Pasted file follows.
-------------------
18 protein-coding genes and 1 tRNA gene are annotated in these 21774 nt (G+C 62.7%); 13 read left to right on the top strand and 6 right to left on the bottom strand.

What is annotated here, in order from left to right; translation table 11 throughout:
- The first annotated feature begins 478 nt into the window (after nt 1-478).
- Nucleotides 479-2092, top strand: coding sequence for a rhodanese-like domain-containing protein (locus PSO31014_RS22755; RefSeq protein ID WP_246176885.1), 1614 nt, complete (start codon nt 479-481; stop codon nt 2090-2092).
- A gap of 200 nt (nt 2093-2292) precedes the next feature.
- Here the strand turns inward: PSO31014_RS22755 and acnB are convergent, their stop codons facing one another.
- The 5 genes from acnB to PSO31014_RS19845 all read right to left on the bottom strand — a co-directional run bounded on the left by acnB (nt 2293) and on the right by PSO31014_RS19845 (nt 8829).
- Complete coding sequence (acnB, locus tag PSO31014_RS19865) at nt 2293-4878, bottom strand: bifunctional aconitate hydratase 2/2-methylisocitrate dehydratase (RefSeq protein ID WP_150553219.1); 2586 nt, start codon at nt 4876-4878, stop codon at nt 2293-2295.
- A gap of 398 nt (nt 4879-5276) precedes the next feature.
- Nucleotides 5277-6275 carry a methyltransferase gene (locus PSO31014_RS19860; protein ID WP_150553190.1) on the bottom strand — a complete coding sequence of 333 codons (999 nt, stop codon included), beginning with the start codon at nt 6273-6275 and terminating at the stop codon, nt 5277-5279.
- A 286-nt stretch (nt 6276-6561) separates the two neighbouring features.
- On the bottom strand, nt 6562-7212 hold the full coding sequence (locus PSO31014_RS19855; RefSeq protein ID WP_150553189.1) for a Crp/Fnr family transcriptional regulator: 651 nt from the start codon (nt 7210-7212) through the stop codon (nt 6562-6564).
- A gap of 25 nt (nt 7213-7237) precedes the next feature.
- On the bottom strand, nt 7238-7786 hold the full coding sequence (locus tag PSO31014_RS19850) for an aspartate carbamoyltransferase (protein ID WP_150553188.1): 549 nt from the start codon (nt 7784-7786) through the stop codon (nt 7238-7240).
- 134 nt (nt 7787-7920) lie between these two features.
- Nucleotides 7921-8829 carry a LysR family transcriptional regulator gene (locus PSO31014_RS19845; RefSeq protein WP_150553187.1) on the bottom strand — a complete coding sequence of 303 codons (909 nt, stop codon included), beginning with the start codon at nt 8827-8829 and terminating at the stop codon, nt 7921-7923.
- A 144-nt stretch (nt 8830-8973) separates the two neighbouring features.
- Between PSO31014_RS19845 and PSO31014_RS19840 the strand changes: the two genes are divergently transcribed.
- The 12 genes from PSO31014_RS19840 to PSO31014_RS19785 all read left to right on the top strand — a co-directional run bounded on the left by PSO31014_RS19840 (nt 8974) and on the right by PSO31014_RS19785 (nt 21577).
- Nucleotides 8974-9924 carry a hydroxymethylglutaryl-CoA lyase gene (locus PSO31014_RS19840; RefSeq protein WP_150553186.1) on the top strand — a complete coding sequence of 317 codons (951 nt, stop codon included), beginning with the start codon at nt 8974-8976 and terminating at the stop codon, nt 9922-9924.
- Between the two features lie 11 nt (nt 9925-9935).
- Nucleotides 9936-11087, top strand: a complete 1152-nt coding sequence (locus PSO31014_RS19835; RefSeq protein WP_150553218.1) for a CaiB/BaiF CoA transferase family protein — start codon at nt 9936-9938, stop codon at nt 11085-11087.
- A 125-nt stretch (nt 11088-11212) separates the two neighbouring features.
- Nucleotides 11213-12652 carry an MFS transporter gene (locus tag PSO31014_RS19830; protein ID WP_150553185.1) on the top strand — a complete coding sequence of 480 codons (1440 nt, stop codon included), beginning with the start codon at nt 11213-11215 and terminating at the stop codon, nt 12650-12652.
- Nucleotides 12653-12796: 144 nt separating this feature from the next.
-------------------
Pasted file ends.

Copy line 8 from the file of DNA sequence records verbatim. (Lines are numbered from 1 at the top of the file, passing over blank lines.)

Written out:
- Complete coding sequence (acnB, locus tag PSO31014_RS19865) at nt 2293-4878, bottom strand: bifunctional aconitate hydratase 2/2-methylisocitrate dehydratase (RefSeq protein ID WP_150553219.1); 2586 nt, start codon at nt 4876-4878, stop codon at nt 2293-2295.